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By Gary Evans, Medical Writer
The National Institutes of Health is ramping up research to develop a universal flu vaccine, both to prepare for the next pandemic and prevent the kind of mismatch that may occur this season with an H3N2 strain that caused severe infections in Australia, a top infectious disease expert says.
Anthony Fauci, MD, director of the NIH National Institute for Allergy and Infectious Diseases (NIAID), told Hospital Infection Control & Prevention that the U.S. may be in for a “rough” influenza season due to a vaccine mismatch with the circulating H3N2 virus.
A recent paper from Fauci and colleagues cites problems with the traditional use of chicken eggs to make the seasonal flu vaccine. These include the vaccine’s vulnerability to seasonal flu mutations, which appears to be the case this year with the H3N2 influenza A virus.
With the preceding flu season in the Southern Hemisphere often predictive of what the U.S. will face, it does not bode well that Australia reports “record-high numbers of laboratory-confirmed influenza notifications and outbreaks, and higher-than-average numbers of hospitalizations and deaths,” Fauci and colleagues reported.1
“The number of notifications reached 215,280 by mid-October, far exceeding the 59,022 cases reported during the 2009 H1N1 influenza pandemic, according to the Australian Government Department of Health,” they warned. “H3N2 viruses predominated, and the preliminary estimate of vaccine effectiveness against influenza A (H3N2) was only 10%.”
Given the high mutability of influenza virus, things always are subject to change and the vaccine efficacy in the U.S. will not be clear until well into or after the current flu season, Fauci says.
“But having said that, generally we kind of have the same season in our winter that the Southern Hemisphere had in their winter, which was six months ahead of us,” he says. “So, since we are using the same vaccine that was used in Australia and it looks like the virus now is similar to the virus that was circulating in Australia, it is likely — not definite, but likely — that we will have a rough season with influenza. Whether [the vaccine] is going to be 10% effective — or 15%, 20%, or 5% — it is very difficult to put an exact number on it. But the one thing that we do know is that the vaccine that was grown in eggs is a bit of a mismatch with the circulating virus.”
That said, flu immunization still is strongly recommended to protect against other circulating strains and gain as much immunity as possible to the H3N2 strain. As infection preventionists are well aware, the old adage holds that even a partially effective flu shot can keep you out of the hospital or the morgue.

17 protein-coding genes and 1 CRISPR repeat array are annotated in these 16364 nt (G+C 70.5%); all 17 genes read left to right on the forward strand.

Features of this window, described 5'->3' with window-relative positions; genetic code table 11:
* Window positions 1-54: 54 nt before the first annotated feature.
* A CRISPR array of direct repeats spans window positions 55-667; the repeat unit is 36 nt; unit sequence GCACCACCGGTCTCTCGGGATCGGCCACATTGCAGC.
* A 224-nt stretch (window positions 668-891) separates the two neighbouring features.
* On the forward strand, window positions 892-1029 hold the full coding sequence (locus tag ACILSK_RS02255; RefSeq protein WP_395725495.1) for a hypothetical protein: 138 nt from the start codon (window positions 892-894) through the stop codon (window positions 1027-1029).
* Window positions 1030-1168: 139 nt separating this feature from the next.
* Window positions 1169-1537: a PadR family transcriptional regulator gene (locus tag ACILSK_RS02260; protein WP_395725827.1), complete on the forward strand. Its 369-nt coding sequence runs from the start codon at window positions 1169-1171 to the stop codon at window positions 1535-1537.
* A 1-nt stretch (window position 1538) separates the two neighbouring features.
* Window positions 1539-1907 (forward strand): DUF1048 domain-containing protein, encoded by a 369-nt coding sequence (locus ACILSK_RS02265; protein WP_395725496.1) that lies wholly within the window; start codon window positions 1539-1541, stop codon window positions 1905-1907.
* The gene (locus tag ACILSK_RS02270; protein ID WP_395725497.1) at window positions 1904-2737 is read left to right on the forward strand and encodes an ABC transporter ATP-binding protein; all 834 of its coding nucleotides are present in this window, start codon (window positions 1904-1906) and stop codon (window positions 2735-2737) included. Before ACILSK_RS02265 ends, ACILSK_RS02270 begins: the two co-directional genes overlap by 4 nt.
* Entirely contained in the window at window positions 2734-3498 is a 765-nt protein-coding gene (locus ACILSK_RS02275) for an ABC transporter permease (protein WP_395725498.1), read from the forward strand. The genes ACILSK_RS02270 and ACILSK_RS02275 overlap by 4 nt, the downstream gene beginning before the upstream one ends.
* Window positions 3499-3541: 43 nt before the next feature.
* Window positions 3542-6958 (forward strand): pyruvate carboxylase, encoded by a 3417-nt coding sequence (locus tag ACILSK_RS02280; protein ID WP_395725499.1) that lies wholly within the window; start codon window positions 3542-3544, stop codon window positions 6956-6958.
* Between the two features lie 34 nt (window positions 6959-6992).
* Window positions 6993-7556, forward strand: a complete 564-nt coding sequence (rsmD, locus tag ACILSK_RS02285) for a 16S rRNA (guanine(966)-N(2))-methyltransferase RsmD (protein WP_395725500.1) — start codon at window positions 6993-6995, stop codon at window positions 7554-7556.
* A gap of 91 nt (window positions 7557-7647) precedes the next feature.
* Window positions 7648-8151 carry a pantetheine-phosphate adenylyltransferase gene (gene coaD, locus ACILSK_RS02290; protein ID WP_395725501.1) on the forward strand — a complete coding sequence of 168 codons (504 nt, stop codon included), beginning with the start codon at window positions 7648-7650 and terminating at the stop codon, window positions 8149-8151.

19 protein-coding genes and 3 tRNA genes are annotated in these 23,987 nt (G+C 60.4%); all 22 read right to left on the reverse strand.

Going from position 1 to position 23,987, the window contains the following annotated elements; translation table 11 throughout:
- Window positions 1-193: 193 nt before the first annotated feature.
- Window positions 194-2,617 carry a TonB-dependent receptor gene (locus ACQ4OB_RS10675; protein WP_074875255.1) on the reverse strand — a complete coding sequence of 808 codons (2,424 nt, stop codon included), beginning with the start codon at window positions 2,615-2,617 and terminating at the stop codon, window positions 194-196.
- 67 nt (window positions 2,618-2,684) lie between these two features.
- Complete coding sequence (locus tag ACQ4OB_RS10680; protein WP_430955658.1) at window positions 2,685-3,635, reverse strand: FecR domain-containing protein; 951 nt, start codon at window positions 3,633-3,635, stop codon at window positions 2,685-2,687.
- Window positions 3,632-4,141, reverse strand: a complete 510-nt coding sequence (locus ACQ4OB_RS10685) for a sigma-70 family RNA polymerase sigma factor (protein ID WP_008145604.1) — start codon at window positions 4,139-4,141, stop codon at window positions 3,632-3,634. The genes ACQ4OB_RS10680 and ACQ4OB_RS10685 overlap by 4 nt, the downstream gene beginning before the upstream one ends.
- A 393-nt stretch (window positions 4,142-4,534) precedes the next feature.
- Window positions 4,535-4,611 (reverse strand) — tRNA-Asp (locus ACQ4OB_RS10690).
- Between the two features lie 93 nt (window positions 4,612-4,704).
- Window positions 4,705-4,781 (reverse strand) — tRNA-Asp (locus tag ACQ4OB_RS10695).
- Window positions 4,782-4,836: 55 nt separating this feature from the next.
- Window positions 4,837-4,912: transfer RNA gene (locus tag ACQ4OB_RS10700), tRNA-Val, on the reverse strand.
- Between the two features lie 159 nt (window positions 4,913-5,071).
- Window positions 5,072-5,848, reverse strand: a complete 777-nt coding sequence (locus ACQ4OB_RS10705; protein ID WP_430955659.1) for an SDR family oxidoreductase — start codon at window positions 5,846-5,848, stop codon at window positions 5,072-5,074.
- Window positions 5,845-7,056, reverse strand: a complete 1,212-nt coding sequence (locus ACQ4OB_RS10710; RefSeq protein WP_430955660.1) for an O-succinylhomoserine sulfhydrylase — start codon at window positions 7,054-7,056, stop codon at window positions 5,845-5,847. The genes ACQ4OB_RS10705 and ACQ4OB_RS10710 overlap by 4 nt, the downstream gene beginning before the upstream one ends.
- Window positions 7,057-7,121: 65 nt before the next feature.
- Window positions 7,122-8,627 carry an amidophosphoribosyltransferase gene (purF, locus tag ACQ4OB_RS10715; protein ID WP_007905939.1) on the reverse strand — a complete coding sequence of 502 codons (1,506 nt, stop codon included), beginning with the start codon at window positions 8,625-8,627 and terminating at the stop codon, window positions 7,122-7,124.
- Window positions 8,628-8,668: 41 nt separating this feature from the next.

It appears the meager 10% efficacy against H3N2 in the current vaccine was caused by a viral mutation as the targeted strain was being grown in chicken eggs. According to the report by Fauci and colleagues, the “egg-propagated vaccine viruses acquired changes in the HA [hemagglutinin] that subsequently altered antigenicity against circulating strains,” they concluded. “This observation lends credibility to the hypothesis that egg-adapted changes contribute to poor influenza vaccine effectiveness.”
In essence, the H3N2 vaccine strain mutated while it was being incubated, antigenically drifting away from the necessary match with the wild strain of the virus. “It mutated at a very critical point in the virus — the point that was needed for vaccine [efficacy],” Fauci says. “So even though you put a matched virus into the eggs, what ultimately came out of the eggs was an accidental mismatch due to the mutation.”
There is a cell-based vaccine available that was created without using chicken eggs, and thus would presumably be less susceptible to the vagaries of the 70-year-old egg production method.
The CDC does not recommend the cell vaccine over the egg-based vaccine, saying, “while the use of cell-grown reference viruses and cell-based technology may offer the potential for better protection over traditional, egg-based flu vaccines because they result in vaccine viruses that are more similar to flu viruses in circulation, there are no data yet to support this. There is no preferential recommendation for one injectable flu vaccine over another.”2
While cell-based vaccine is promising technology, the bulk of flu vaccine supply will be produced using eggs for the time being.
As a result of these type of problems and the threat of the next flu pandemic, the NIH recently held a workshop with flu experts to develop new platforms for vaccine production.3 The idea is to replace egg production with a new platform — a recombinant DNA technology-based platform that could be used to make a universal vaccine effective against multiple flu strains.